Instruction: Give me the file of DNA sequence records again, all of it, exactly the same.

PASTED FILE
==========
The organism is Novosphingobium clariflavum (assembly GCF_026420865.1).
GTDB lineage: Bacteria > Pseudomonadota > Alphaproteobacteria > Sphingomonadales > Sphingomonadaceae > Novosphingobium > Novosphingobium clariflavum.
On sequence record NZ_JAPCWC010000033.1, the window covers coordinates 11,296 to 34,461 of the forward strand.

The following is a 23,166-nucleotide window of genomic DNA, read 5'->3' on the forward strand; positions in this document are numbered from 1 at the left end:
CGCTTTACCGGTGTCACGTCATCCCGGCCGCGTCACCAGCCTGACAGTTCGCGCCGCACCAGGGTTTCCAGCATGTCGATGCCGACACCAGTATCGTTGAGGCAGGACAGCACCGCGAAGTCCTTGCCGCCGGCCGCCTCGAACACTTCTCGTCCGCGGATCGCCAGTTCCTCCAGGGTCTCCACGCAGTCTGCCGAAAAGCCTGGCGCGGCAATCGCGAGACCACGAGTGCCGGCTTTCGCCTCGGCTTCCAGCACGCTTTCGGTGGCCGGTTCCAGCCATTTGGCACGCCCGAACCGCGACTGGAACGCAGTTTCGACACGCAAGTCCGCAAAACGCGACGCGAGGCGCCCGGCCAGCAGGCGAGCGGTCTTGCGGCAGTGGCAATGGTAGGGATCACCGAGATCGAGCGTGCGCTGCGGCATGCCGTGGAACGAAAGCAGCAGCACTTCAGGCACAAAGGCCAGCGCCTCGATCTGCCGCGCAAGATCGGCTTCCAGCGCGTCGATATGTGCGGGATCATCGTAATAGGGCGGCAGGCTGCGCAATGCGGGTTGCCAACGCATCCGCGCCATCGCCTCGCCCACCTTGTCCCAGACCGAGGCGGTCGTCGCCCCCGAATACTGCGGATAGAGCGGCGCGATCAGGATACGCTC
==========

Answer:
The organism is Novosphingobium clariflavum (assembly GCF_026420865.1).
GTDB lineage: Bacteria > Pseudomonadota > Alphaproteobacteria > Sphingomonadales > Sphingomonadaceae > Novosphingobium > Novosphingobium clariflavum.
On sequence record NZ_JAPCWC010000033.1, the window covers coordinates 11,296 to 34,461 of the forward strand.

The following is a 23,166-nucleotide window of genomic DNA, read 5'->3' on the forward strand; positions in this document are numbered from 1 at the left end:
CGCTTTACCGGTGTCACGTCATCCCGGCCGCGTCACCAGCCTGACAGTTCGCGCCGCACCAGGGTTTCCAGCATGTCGATGCCGACACCAGTATCGTTGAGGCAGGACAGCACCGCGAAGTCCTTGCCGCCGGCCGCCTCGAACACTTCTCGTCCGCGGATCGCCAGTTCCTCCAGGGTCTCCACGCAGTCTGCCGAAAAGCCTGGCGCGGCAATCGCGAGACCACGAGTGCCGGCTTTCGCCTCGGCTTCCAGCACGCTTTCGGTGGCCGGTTCCAGCCATTTGGCACGCCCGAACCGCGACTGGAACGCAGTTTCGACACGCAAGTCCGCAAAACGCGACGCGAGGCGCCCGGCCAGCAGGCGAGCGGTCTTGCGGCAGTGGCAATGGTAGGGATCACCGAGATCGAGCGTGCGCTGCGGCATGCCGTGGAACGAAAGCAGCAGCACTTCAGGCACAAAGGCCAGCGCCTCGATCTGCCGCGCAAGATCGGCTTCCAGCGCGTCGATATGTGCGGGATCATCGTAATAGGGCGGCAGGCTGCGCAATGCGGGTTGCCAACGCATCCGCGCCATCGCCTCGCCCACCTTGTCCCAGACCGAGGCGGTCGTCGCCCCCGAATACTGCGGATAGAGCGGCGCGATCAGGATACGCTC